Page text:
Moves to convene a conference in Europe to form a broad-based Afghan government appeared close to success yesterday when the Northern Alliance caved in to American and UN pressure and dropped its demands for a meeting in Kabul.
The UN had earlier accused the Alliance of obstructing the talks by insisting that the capital was the only possible venue. The Northern Alliance agreed to a neutral venue after its arm was twisted by the United Nations deputy envoy Francesc Vendrell, and James Dobbins, the US representative.
"It will be outside Afghanistan," the Northern Alliance Foreign Minister, Abdullah Abdullah, said in Tashkent, Uzbekistan, after talks with Mr Dobbins. "It could be this week. There is no obstacle as far as timing is concerned."
Mr Abdullah said the summit could take place in Germany, Switzerland or Austria. The Swiss Foreign Ministry said it was ready to host the conference. Geneva is a likely setting.
The UN wants an all-party Afghan conference under the chairmanship of Mohammed Zahir Shah, 87, partly because the deposed king enjoys support among his fellow Pashtuns, the dominant ethnic group in Afghanistan and the powerbase of the Taliban.
The US and other coalition countries are concerned that the Northern Alliance is assembling a government in Kabul that will exclude the dominant Pashtun ethnic group and rekindle internal strife.
In Rome, the ex-monarch said he welcomed signs of an imminent agreement. "With God's help, a political structure based on the free will of the Afghan people will materialise soon," he said.
Northern Alliance members and the former monarch, who was dethroned in a 1973 coup, had agreed on 1 October to form a unity council that would convene a loya jirga, a meeting of tribal elders, to select a new, broad-based government.
Mr Vendrell had a 45-minute meeting yesterday with Burhanuddin Rabbani – the Northern Alliance leader who has declared himself president of Afghanistan – during a hectic round of meetings with different factional leaders in Kabul to discuss the plan for a peace conference proposed by Lakhdar Brahimi, the UN's special envoy to Afghanistan.
Mr Vendrell was "confident" that the response to the conference proposal would be positive, said Eric Falt, a UN spokesman. Mr Falt would not be drawn on the UN's possible connection to the British troops at Bagram airfield, north of Kabul. Mr Vendrell had more meetings scheduled for last night, including "discussions with representatives of shura [councils] from Pashtun areas of south Afghanistan," Mr Falt said. "Lakhdar Brahimi wants to organise the conference as quickly as possible," he said. "Everyone is trying to find some common ground."
The Northern Alliance, which mainly represents the country's minority Tajiks and Uzbeks, is less keen than the US on the ex-king taking centre stage. Mr Rabbani, a Tajik, has said he is welcome to attend the conference but only as an ordinary citizen. Mr Rabbani has declared there must be no role for any former Taliban leaders in a new government, leaving a question mark over which Pashtun representatives would be included in the new regime.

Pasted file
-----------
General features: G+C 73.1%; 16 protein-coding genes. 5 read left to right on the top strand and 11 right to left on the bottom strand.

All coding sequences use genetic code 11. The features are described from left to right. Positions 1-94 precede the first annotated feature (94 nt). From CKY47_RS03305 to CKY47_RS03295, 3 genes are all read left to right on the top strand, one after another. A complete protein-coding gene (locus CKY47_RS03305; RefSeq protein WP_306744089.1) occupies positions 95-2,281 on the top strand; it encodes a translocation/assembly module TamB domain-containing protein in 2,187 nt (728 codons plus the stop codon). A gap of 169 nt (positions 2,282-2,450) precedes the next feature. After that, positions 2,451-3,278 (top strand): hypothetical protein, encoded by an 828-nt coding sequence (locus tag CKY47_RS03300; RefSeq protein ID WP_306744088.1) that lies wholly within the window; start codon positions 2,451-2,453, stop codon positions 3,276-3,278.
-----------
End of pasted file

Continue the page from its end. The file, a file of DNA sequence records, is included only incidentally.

Mr Dobbins said Washington was pressing for a quick meeting to form a new government. "Our view is that it should occur this week," he said.
The last time Mr Rabbani ruled Kabul, the groups that make up his alliance reduced large parts of the capital to rubble through factional fighting, killing thousands of people, most of them civilians.
Mr Vendrell said he was not surprised that the Northern Alliance had entered Kabul in defiance of appeals from the US and others to stay out.
"Kabul was there for the taking," he said. "For the moment, they have come here on a provisional basis."
While the UN and US keep up the pressure on the Afghan factions to agree on a post-Taliban administration that will avoid the errors of the previous Northern Alliance regime in the early 1990s, the UN has sent teams to Afghanistan to try to determine what it will take to reconstruct the nation, battered by six weeks of US bombing and two decades of civil war.
"The task is to rebuild the country," said Nitin Desai, a UN undersecretary-general for economic and social affairs, at a meeting of the world's finance ministers in Ottawa, Canada.
UN agencies, including the UN Development Program, are in talks with the World Bank and other institutions to study how to rebuild the country. UN officials will discuss the effort at meetings tomorrow in Washington co-hosted by the US and Japan, with other potential donors taking part.
While UN officials declined to estimate the cost, Joel Charny, the vice-president of Refugees International, a Washington-based group, estimated that "at least $1bn [£700m] would be needed for basic reconstruction, rehabilitating roads and irrigation networks, de-mining the country and putting in a workable telecommunications system."
Kofi Annan, the UN Secretary General, said in Ottawa that reconstruction is "going to be a long effort that will require sustained political will and the resources required to make it effective."
Even before the war, the US was the largest aid donor to Afghanistan, providing $175m last year. President George Bush added $320m to that on 4 October. Other nations, including Russia, have offered to help the country of about 26 million people, where one in four is at risk of starvation.